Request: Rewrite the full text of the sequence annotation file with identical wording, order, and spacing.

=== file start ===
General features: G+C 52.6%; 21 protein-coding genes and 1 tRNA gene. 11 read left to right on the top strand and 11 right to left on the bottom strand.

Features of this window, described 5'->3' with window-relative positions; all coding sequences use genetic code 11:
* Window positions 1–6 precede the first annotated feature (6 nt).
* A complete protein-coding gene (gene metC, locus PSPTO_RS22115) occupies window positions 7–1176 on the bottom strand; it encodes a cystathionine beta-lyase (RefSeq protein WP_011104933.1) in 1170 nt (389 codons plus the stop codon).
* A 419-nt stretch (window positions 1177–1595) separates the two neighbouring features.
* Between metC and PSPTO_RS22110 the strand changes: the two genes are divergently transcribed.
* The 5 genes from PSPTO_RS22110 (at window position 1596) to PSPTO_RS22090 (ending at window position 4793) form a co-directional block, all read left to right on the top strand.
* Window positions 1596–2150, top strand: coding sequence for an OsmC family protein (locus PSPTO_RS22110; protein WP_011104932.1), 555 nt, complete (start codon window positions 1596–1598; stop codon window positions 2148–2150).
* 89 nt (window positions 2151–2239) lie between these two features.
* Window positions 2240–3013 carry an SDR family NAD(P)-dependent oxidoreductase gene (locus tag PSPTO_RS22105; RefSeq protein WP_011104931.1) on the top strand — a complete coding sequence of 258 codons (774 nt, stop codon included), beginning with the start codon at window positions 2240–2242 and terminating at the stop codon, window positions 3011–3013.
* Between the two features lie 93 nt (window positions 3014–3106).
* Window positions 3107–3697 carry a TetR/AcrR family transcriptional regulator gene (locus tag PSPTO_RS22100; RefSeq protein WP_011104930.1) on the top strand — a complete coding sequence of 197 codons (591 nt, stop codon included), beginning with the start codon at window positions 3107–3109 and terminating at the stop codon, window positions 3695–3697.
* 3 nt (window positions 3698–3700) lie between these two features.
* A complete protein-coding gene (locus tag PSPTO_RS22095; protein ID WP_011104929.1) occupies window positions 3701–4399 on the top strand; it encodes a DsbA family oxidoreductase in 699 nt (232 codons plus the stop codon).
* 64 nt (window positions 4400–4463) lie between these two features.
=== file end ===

General features: G+C 52.6%; 21 protein-coding genes and 1 tRNA gene. 11 read left to right on the top strand and 11 right to left on the bottom strand.

Features of this window, described 5'->3' with window-relative positions; all coding sequences use genetic code 11:
* Window positions 1–6 precede the first annotated feature (6 nt).
* A complete protein-coding gene (gene metC, locus PSPTO_RS22115) occupies window positions 7–1176 on the bottom strand; it encodes a cystathionine beta-lyase (RefSeq protein WP_011104933.1) in 1170 nt (389 codons plus the stop codon).
* A 419-nt stretch (window positions 1177–1595) separates the two neighbouring features.
* Between metC and PSPTO_RS22110 the strand changes: the two genes are divergently transcribed.
* The 5 genes from PSPTO_RS22110 (at window position 1596) to PSPTO_RS22090 (ending at window position 4793) form a co-directional block, all read left to right on the top strand.
* Window positions 1596–2150, top strand: coding sequence for an OsmC family protein (locus PSPTO_RS22110; protein WP_011104932.1), 555 nt, complete (start codon window positions 1596–1598; stop codon window positions 2148–2150).
* 89 nt (window positions 2151–2239) lie between these two features.
* Window positions 2240–3013 carry an SDR family NAD(P)-dependent oxidoreductase gene (locus tag PSPTO_RS22105; RefSeq protein WP_011104931.1) on the top strand — a complete coding sequence of 258 codons (774 nt, stop codon included), beginning with the start codon at window positions 2240–2242 and terminating at the stop codon, window positions 3011–3013.
* Between the two features lie 93 nt (window positions 3014–3106).
* Window positions 3107–3697 carry a TetR/AcrR family transcriptional regulator gene (locus tag PSPTO_RS22100; RefSeq protein WP_011104930.1) on the top strand — a complete coding sequence of 197 codons (591 nt, stop codon included), beginning with the start codon at window positions 3107–3109 and terminating at the stop codon, window positions 3695–3697.
* 3 nt (window positions 3698–3700) lie between these two features.
* A complete protein-coding gene (locus tag PSPTO_RS22095; protein ID WP_011104929.1) occupies window positions 3701–4399 on the top strand; it encodes a DsbA family oxidoreductase in 699 nt (232 codons plus the stop codon).
* 64 nt (window positions 4400–4463) lie between these two features.